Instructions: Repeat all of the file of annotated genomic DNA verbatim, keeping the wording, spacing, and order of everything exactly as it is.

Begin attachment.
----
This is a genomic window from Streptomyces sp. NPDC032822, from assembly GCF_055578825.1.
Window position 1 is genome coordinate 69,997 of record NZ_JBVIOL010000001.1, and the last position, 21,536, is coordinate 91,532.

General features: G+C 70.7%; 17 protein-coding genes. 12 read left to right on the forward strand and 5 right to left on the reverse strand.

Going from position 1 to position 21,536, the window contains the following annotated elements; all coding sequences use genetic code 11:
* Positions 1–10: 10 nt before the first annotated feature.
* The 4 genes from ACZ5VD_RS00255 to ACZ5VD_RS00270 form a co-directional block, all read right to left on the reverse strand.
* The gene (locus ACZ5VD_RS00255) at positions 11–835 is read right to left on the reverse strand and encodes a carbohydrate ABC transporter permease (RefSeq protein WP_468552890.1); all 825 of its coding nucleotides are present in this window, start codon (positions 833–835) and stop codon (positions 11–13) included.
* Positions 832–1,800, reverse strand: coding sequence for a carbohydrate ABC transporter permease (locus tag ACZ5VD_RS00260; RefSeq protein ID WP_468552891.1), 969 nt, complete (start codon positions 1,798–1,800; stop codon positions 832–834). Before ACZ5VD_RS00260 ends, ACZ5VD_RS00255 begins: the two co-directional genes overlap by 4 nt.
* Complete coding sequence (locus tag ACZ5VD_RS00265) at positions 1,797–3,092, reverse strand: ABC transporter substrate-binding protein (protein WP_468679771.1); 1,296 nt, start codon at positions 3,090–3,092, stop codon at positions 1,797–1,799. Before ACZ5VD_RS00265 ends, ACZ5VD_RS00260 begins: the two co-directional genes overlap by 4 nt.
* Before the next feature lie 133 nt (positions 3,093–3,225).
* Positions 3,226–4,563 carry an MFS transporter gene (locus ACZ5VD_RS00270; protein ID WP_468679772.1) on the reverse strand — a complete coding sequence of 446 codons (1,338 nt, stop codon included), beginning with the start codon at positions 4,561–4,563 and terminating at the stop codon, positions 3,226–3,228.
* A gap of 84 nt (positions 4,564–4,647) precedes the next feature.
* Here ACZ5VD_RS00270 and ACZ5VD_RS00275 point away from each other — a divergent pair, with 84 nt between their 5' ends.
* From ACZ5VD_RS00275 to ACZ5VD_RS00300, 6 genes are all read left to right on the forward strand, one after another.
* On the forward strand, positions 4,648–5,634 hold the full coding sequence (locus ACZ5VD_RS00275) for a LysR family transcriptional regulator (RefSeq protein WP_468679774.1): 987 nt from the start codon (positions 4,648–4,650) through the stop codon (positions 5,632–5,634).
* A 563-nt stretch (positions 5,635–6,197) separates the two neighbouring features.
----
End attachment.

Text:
This is a genomic window from Streptomyces sp. NPDC032822, from assembly GCF_055578825.1.
Window position 1 is genome coordinate 69,997 of record NZ_JBVIOL010000001.1, and the last position, 21,536, is coordinate 91,532.

General features: G+C 70.7%; 17 protein-coding genes. 12 read left to right on the forward strand and 5 right to left on the reverse strand.

Going from position 1 to position 21,536, the window contains the following annotated elements; all coding sequences use genetic code 11:
* Positions 1–10: 10 nt before the first annotated feature.
* The 4 genes from ACZ5VD_RS00255 to ACZ5VD_RS00270 form a co-directional block, all read right to left on the reverse strand.
* The gene (locus ACZ5VD_RS00255) at positions 11–835 is read right to left on the reverse strand and encodes a carbohydrate ABC transporter permease (RefSeq protein WP_468552890.1); all 825 of its coding nucleotides are present in this window, start codon (positions 833–835) and stop codon (positions 11–13) included.
* Positions 832–1,800, reverse strand: coding sequence for a carbohydrate ABC transporter permease (locus tag ACZ5VD_RS00260; RefSeq protein ID WP_468552891.1), 969 nt, complete (start codon positions 1,798–1,800; stop codon positions 832–834). Before ACZ5VD_RS00260 ends, ACZ5VD_RS00255 begins: the two co-directional genes overlap by 4 nt.
* Complete coding sequence (locus tag ACZ5VD_RS00265) at positions 1,797–3,092, reverse strand: ABC transporter substrate-binding protein (protein WP_468679771.1); 1,296 nt, start codon at positions 3,090–3,092, stop codon at positions 1,797–1,799. Before ACZ5VD_RS00265 ends, ACZ5VD_RS00260 begins: the two co-directional genes overlap by 4 nt.
* Before the next feature lie 133 nt (positions 3,093–3,225).
* Positions 3,226–4,563 carry an MFS transporter gene (locus ACZ5VD_RS00270; protein ID WP_468679772.1) on the reverse strand — a complete coding sequence of 446 codons (1,338 nt, stop codon included), beginning with the start codon at positions 4,561–4,563 and terminating at the stop codon, positions 3,226–3,228.
* A gap of 84 nt (positions 4,564–4,647) precedes the next feature.
* Here ACZ5VD_RS00270 and ACZ5VD_RS00275 point away from each other — a divergent pair, with 84 nt between their 5' ends.
* From ACZ5VD_RS00275 to ACZ5VD_RS00300, 6 genes are all read left to right on the forward strand, one after another.
* On the forward strand, positions 4,648–5,634 hold the full coding sequence (locus ACZ5VD_RS00275) for a LysR family transcriptional regulator (RefSeq protein WP_468679774.1): 987 nt from the start codon (positions 4,648–4,650) through the stop codon (positions 5,632–5,634).
* A 563-nt stretch (positions 5,635–6,197) separates the two neighbouring features.